US mulls easier access to emergency contraception

December 6, 2011

US regulators are considering whether to grant a drug company's request to make emergency contraception available over the counter to people of all ages instead of by prescription.

Currently, the morning-after pill -- which can reduce the chance of pregnancy if taken within 72 hours of -- is available by prescription only to people under 17 in the United States.

Those over 17 can ask for it at a pharmacy counter without a doctor's prescription.

Teva Pharmaceuticals asked the to change its rules to allow its product, Plan B One-Step, to be easily accessible to all ages, and industry watchers expect a decision on Wednesday.

"We believe that this defies good public health sense," said spokeswoman Jeanne Monahan of the Family Research Council, a conservative advocacy group, citing STDs and sexual abuse as possible risks that may be ignored if youths can get the morning-after pill without consulting a doctor.

"Of course we are pro-life and of course that is a major issue on this, but we believe there is a real danger that Plan B can be given to girls and sexually abused and exploited minors under coercion and without their consent," she told AFP.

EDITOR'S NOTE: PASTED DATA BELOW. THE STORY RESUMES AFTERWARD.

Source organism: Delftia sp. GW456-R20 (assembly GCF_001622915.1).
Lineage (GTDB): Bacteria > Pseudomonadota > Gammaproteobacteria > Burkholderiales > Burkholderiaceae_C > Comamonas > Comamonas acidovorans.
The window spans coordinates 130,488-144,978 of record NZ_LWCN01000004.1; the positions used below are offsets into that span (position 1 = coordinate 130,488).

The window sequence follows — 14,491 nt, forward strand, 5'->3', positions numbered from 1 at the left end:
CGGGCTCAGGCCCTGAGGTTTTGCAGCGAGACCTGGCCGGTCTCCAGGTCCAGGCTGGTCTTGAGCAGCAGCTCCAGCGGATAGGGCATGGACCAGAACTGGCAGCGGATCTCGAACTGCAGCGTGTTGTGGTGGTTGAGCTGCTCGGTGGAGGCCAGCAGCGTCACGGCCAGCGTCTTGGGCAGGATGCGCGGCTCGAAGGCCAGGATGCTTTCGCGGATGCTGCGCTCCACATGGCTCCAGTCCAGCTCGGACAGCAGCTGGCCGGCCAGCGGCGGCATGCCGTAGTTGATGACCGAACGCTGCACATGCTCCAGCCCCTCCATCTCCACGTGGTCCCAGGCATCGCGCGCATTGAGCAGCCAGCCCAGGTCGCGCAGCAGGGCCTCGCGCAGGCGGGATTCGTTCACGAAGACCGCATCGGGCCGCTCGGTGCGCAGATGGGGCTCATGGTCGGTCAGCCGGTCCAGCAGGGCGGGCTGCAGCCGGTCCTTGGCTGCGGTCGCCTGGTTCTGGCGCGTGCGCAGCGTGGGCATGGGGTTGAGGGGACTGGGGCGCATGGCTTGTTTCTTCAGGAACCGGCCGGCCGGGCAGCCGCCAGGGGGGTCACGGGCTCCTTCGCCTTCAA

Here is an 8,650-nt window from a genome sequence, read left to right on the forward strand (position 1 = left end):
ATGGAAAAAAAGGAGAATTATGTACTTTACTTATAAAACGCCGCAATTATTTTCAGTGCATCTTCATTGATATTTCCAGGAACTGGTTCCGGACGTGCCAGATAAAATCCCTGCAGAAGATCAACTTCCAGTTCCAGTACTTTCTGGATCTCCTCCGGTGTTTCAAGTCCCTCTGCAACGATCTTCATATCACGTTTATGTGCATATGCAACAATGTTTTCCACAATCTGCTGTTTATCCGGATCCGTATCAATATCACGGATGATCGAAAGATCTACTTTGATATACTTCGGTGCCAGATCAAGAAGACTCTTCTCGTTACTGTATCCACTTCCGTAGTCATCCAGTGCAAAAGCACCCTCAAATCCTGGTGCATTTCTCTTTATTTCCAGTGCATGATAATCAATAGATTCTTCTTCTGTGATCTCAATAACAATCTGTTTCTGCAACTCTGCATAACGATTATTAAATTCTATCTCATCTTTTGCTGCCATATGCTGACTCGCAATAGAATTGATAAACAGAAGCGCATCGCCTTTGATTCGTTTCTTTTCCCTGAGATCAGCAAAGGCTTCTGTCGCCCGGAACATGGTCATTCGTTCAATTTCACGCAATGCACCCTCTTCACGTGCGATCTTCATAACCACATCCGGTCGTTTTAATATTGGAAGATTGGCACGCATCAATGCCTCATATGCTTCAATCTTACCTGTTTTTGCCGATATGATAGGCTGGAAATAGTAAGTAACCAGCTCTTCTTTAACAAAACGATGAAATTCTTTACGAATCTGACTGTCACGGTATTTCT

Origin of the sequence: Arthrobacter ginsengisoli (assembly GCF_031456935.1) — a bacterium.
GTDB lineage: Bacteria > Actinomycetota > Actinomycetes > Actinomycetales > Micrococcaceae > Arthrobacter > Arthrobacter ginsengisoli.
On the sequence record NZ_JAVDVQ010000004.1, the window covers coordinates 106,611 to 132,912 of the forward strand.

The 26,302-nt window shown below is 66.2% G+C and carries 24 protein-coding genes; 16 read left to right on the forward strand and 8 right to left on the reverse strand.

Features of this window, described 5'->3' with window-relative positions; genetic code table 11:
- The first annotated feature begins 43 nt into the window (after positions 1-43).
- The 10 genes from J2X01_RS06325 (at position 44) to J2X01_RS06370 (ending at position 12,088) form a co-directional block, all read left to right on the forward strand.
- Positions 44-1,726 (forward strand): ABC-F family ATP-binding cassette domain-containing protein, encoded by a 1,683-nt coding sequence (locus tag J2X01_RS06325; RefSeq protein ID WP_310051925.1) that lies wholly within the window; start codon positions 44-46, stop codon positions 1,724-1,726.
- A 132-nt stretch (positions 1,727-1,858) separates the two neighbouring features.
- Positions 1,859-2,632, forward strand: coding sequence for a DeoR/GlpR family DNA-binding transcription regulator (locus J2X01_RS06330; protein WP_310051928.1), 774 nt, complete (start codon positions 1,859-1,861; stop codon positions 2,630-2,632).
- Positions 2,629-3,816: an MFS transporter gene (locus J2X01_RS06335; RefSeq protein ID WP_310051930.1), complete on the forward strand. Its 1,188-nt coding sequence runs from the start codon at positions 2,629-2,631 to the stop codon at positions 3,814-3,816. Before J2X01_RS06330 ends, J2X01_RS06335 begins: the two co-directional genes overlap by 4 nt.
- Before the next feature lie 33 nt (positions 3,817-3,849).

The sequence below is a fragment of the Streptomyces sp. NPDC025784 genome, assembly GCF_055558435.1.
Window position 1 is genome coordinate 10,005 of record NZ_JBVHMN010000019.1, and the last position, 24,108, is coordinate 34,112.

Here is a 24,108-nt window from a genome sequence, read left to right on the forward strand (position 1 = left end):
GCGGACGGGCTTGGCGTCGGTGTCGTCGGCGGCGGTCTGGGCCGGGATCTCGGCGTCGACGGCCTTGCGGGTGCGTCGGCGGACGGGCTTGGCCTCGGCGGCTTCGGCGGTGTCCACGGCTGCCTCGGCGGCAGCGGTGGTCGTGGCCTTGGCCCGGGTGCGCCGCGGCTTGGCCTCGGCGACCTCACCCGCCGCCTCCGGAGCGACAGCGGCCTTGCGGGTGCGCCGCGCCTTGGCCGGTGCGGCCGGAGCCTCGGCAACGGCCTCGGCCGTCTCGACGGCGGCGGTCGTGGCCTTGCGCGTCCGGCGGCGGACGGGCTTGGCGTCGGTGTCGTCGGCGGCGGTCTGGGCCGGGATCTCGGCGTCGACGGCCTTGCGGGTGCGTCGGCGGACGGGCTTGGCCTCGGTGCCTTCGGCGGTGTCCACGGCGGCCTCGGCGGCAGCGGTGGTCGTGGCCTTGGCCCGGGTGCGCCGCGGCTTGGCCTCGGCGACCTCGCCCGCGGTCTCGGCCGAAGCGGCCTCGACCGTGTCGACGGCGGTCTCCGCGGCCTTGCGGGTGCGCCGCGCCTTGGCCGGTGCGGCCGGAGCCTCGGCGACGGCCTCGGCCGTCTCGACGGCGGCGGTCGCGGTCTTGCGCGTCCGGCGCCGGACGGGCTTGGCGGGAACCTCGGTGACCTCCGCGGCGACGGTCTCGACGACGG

"The doctor can ask good questions to get to if there is a problem of . To remove that level of to me is removing a huge help to young girls."

Pro-choice advocates have long pressed for greater access to , and voiced hope that the FDA would loosen regulations.

"Hopefully, it will be right on the shelves between the condoms and the pregnancy tests," Kirsten Moore of the Reproductive Health Technologies Project, an , was quoted as telling the Washington Post.

"We think it's good news for women's health and long overdue."

An FDA spokeswoman declined to give any details about the impending decision.

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3 comments

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Duude
1 / 5 (1) Dec 06, 2011
its not emergency contraception. Its infanticide in a pill.
Vendicar_Decarian
1 / 5 (3) Dec 07, 2011
If God didn't want infanticide then he wouldn't cause so many spontaneous abortions.

Why does your God kill so many "babies"?
Nerdyguy
3 / 5 (2) Dec 07, 2011
Here's an idea: let's get the FDA out of the process of regulating religious views on sexuality, fertility, and abortion. As though there weren't already a stifling number of federal, state, and local regulations. The FDA should be doing its job of monitoring the safety of the med and then allowing people to make up their own minds about when to take it.

Of course, that's like twisted logic in a country where I can't buy Sudafed off the shelf because someone realized that meth-heads were buying it to make illegal drugs. I swear, if someone found a useful hallucinogen in toothpaste -- even if it took $100,000 per tube to extract it -- it would be off the shelves tomorrow.

@Duude: you are entitled to your opinion. However, abortion is legal in this country. As a result, the FDA has got no business setting random stipulations on the drug.

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